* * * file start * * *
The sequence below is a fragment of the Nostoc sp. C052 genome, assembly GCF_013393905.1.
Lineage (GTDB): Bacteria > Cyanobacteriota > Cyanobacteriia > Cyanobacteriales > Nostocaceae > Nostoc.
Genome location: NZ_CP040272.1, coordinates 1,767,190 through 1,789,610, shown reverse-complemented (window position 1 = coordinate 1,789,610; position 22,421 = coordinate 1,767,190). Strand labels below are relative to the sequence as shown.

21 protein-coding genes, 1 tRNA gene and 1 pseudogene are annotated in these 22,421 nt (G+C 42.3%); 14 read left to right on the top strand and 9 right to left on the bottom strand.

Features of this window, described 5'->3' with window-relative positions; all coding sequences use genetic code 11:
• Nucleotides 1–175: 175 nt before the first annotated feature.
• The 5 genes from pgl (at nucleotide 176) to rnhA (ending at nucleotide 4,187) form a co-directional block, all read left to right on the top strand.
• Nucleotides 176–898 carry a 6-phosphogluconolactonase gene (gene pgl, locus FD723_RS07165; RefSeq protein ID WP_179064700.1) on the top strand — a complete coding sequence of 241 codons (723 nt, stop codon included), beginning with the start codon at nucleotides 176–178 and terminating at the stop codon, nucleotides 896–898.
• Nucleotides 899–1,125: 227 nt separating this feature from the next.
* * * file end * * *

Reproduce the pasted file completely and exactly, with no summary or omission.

The sequence below is a fragment of the Nostoc sp. C052 genome, assembly GCF_013393905.1.
Lineage (GTDB): Bacteria > Cyanobacteriota > Cyanobacteriia > Cyanobacteriales > Nostocaceae > Nostoc.
Genome location: NZ_CP040272.1, coordinates 1,767,190 through 1,789,610, shown reverse-complemented (window position 1 = coordinate 1,789,610; position 22,421 = coordinate 1,767,190). Strand labels below are relative to the sequence as shown.

21 protein-coding genes, 1 tRNA gene and 1 pseudogene are annotated in these 22,421 nt (G+C 42.3%); 14 read left to right on the top strand and 9 right to left on the bottom strand.

Features of this window, described 5'->3' with window-relative positions; all coding sequences use genetic code 11:
• Nucleotides 1–175: 175 nt before the first annotated feature.
• The 5 genes from pgl (at nucleotide 176) to rnhA (ending at nucleotide 4,187) form a co-directional block, all read left to right on the top strand.
• Nucleotides 176–898 carry a 6-phosphogluconolactonase gene (gene pgl, locus FD723_RS07165; RefSeq protein ID WP_179064700.1) on the top strand — a complete coding sequence of 241 codons (723 nt, stop codon included), beginning with the start codon at nucleotides 176–178 and terminating at the stop codon, nucleotides 896–898.
• Nucleotides 899–1,125: 227 nt separating this feature from the next.